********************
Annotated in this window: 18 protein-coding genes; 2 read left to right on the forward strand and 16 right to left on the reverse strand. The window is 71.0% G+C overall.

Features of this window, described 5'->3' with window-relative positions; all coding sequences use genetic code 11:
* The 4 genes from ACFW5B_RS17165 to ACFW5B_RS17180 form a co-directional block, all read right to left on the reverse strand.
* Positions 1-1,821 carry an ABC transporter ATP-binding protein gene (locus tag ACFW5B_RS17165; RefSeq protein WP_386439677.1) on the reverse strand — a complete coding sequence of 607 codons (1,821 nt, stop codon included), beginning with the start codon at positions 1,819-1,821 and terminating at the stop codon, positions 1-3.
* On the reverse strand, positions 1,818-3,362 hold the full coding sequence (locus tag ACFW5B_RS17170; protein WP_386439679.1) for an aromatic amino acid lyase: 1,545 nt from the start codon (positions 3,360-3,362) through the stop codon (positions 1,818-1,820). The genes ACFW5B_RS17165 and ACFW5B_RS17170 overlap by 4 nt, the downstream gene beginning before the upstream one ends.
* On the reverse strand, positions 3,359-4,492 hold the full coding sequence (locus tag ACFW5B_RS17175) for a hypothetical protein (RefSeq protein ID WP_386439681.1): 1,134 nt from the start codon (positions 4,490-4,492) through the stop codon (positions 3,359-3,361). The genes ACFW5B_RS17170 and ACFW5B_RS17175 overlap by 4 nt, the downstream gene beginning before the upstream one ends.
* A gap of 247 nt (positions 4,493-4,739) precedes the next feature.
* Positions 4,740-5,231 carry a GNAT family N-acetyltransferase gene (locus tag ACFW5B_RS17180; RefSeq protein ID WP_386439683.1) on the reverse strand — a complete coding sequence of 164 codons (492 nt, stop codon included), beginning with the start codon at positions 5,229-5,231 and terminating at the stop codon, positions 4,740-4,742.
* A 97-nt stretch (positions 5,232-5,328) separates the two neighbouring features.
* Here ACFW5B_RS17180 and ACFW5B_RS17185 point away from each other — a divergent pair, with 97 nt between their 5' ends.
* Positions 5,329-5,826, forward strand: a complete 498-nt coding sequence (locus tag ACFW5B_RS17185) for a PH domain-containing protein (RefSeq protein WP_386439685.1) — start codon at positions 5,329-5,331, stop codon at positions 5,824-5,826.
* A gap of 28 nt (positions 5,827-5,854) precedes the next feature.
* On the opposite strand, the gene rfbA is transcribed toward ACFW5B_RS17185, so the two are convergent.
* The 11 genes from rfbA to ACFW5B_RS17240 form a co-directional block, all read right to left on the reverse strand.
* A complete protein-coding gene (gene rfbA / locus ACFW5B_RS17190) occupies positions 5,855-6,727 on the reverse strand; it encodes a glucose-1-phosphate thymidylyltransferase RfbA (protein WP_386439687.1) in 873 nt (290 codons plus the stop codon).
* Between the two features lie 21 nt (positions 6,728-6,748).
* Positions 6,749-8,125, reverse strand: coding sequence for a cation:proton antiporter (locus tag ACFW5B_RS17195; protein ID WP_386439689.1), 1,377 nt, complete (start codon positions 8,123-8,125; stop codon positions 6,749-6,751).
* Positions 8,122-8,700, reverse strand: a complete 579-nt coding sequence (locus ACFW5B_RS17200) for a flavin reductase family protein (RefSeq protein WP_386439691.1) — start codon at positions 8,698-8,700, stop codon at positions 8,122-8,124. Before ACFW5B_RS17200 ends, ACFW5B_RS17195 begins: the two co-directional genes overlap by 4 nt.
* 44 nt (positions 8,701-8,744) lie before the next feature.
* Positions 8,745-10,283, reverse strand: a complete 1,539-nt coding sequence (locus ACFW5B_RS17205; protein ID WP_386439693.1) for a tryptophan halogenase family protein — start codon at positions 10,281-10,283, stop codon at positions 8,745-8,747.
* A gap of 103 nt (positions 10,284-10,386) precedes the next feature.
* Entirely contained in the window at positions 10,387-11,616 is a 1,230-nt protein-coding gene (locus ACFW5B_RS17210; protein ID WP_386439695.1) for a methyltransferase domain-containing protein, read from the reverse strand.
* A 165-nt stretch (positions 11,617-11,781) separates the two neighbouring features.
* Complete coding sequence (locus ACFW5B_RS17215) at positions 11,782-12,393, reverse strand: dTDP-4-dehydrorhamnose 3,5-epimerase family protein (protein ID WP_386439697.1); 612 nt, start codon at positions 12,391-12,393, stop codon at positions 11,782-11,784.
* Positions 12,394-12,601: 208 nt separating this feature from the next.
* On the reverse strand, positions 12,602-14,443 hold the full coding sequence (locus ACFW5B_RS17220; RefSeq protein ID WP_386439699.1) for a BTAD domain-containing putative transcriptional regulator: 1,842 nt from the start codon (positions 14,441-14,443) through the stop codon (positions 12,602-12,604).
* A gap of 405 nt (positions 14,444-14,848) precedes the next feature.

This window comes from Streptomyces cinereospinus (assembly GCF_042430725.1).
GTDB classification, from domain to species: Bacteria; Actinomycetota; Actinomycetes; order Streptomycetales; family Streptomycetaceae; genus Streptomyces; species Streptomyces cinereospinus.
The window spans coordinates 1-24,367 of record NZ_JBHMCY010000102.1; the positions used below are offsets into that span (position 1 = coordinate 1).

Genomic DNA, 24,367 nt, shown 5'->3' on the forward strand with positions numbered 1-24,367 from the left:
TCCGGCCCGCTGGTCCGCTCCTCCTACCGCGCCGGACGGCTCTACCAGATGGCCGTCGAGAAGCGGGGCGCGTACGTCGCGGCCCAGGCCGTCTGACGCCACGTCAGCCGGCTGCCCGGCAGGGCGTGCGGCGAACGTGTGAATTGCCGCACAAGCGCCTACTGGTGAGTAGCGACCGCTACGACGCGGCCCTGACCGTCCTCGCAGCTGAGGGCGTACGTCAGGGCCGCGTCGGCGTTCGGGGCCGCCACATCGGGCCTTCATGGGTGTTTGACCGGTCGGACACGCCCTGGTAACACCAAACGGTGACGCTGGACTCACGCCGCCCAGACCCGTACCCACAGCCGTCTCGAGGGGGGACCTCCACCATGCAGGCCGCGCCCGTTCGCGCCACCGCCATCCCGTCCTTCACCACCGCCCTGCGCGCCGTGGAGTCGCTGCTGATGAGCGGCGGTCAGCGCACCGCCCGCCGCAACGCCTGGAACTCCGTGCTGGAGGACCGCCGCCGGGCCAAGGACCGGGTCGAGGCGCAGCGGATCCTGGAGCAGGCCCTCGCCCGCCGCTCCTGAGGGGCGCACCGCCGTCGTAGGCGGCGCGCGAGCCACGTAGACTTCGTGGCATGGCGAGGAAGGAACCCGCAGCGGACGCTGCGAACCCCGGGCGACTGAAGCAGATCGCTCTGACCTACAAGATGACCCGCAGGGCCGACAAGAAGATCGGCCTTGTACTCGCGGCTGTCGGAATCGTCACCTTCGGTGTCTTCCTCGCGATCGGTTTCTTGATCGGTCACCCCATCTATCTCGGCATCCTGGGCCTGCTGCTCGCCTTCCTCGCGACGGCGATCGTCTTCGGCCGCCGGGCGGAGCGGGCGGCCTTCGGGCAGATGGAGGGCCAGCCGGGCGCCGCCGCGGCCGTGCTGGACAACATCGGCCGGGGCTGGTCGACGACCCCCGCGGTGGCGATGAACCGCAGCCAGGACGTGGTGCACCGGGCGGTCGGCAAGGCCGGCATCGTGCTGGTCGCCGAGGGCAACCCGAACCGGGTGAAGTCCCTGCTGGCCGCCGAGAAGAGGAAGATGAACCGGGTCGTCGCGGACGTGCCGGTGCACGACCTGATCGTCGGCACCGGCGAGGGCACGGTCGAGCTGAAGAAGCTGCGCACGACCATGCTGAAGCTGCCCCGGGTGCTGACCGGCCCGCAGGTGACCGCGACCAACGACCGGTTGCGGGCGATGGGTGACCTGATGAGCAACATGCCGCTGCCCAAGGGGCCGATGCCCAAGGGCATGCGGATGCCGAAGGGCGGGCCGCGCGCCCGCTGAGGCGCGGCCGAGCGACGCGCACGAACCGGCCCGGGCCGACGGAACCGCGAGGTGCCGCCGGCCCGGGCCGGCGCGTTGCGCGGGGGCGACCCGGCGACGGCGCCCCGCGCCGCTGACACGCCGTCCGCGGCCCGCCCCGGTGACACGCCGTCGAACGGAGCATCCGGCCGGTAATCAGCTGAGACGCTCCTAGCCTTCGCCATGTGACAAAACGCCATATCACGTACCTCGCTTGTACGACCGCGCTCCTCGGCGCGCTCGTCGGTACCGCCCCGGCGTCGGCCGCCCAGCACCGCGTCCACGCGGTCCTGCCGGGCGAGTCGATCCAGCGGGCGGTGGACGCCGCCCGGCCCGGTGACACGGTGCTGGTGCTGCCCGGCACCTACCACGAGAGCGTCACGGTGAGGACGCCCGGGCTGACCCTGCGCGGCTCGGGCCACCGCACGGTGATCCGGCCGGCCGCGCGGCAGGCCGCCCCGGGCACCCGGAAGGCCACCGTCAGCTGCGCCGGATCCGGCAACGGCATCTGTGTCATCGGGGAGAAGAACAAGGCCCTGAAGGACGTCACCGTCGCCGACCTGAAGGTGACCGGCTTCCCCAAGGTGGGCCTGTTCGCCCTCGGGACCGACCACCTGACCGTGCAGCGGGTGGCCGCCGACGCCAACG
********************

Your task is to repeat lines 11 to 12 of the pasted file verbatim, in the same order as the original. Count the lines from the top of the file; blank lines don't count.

* Positions 5,329-5,826, forward strand: a complete 498-nt coding sequence (locus tag ACFW5B_RS17185) for a PH domain-containing protein (RefSeq protein WP_386439685.1) — start codon at positions 5,329-5,331, stop codon at positions 5,824-5,826.
* A gap of 28 nt (positions 5,827-5,854) precedes the next feature.